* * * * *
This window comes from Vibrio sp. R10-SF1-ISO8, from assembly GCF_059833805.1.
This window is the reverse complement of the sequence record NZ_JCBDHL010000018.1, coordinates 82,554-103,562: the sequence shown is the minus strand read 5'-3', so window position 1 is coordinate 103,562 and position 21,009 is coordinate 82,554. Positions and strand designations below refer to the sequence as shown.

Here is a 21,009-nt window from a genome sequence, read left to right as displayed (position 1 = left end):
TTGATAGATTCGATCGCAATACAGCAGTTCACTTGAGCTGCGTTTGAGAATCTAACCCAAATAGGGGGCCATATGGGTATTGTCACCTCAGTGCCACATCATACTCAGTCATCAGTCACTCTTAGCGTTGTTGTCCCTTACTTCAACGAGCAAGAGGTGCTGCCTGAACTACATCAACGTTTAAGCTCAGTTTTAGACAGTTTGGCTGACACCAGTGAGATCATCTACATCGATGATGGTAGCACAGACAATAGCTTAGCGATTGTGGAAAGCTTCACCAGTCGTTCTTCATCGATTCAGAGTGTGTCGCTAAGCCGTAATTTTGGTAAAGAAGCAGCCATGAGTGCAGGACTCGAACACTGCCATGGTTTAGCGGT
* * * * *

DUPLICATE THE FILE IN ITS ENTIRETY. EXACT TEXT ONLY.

This window comes from Vibrio sp. R10-SF1-ISO8, from assembly GCF_059833805.1.
This window is the reverse complement of the sequence record NZ_JCBDHL010000018.1, coordinates 82,554-103,562: the sequence shown is the minus strand read 5'-3', so window position 1 is coordinate 103,562 and position 21,009 is coordinate 82,554. Positions and strand designations below refer to the sequence as shown.

Here is a 21,009-nt window from a genome sequence, read left to right as displayed (position 1 = left end):
TTGATAGATTCGATCGCAATACAGCAGTTCACTTGAGCTGCGTTTGAGAATCTAACCCAAATAGGGGGCCATATGGGTATTGTCACCTCAGTGCCACATCATACTCAGTCATCAGTCACTCTTAGCGTTGTTGTCCCTTACTTCAACGAGCAAGAGGTGCTGCCTGAACTACATCAACGTTTAAGCTCAGTTTTAGACAGTTTGGCTGACACCAGTGAGATCATCTACATCGATGATGGTAGCACAGACAATAGCTTAGCGATTGTGGAAAGCTTCACCAGTCGTTCTTCATCGATTCAGAGTGTGTCGCTAAGCCGTAATTTTGGTAAAGAAGCAGCCATGAGTGCAGGACTCGAACACTGCCATGGTTTAGCGGT